Published: 26 November 2019
Kauri dieback case heads to court
Auckland Council has filed its first charges for breaches of the Public Safety and Nuisance Bylaw relating to the entry of closed tracks in the Waitākere Ranges Regional Park.
The three charges, filed in Waitākere District Court, relate to a member of the public entering a closed track, not once but three times over the last five months.
The first call is scheduled for 6 January 2020 with each charge subject to a fine of up to $20,000.
In May 2018, Auckland Council took the unprecedented step of closing high-risk tracks in the Waitākere Ranges Regional Park to the public to protect forested areas from the further spread of kauri dieback disease.
The closure means persons entering those tracks could be subject to prosecution under the Public Safety and Nuisance Bylaw.
“While most Aucklanders understand the need for temporary track closures to help stop the spread of dieback, those individuals who flout the rules with no regard for the damage they cause need to be held to account,” says Mayor Phil Goff.
“This prosecution reflects the seriousness of the issue and sends a clear message to anyone breaching closed tracks areas that we will take enforcement action.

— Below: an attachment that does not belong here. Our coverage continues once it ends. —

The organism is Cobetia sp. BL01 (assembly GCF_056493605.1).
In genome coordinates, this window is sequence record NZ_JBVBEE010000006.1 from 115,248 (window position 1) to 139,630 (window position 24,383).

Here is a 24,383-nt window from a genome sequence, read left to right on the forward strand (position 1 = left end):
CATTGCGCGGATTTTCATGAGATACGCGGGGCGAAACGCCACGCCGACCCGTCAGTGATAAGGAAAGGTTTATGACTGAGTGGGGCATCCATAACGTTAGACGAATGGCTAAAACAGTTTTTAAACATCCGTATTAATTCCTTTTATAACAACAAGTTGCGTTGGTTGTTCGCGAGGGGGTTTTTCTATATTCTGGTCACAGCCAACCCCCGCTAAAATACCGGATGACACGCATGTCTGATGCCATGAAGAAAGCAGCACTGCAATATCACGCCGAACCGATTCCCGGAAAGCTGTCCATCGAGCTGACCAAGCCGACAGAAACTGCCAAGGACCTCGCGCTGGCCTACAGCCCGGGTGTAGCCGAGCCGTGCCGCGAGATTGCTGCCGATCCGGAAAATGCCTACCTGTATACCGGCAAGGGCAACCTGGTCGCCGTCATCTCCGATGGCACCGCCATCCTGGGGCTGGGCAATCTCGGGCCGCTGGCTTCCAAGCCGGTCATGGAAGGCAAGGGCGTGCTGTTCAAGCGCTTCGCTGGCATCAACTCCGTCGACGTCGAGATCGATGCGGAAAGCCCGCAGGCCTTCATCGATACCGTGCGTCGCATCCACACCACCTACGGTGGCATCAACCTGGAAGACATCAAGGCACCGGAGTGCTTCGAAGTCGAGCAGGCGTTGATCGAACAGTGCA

“The survival of our most iconic native tree is at risk and the decisions to close the tracks are based on hard evidence about what is necessary to slow and reverse the spread of kauri dieback disease.”
Since stepping up compliance efforts six months ago, 49 trespass notices have been issued.
“For the most part, visitors to the ranges play by the rules,” says Steve Pearce, Auckland Council’s Manager Regulatory Compliance.
“We have compliance officers working around the region to increase the level of education about the disease and compliant behaviour. Most Aucklanders have heard the message; they keep off closed tracks and use the cleaning stations so it’s disappointing a few continue to believe the rules are not for them.”
Compliance officers will have an increased presence over the Christmas and New Year period in the Waitākere and Hunua Ranges and in local parks where tracks have been closed.
Ambassadors will be out in force, working the same areas, educating visitors on kauri dieback.
So this summer, don’t get caught somewhere you shouldn’t be; it could prove costly.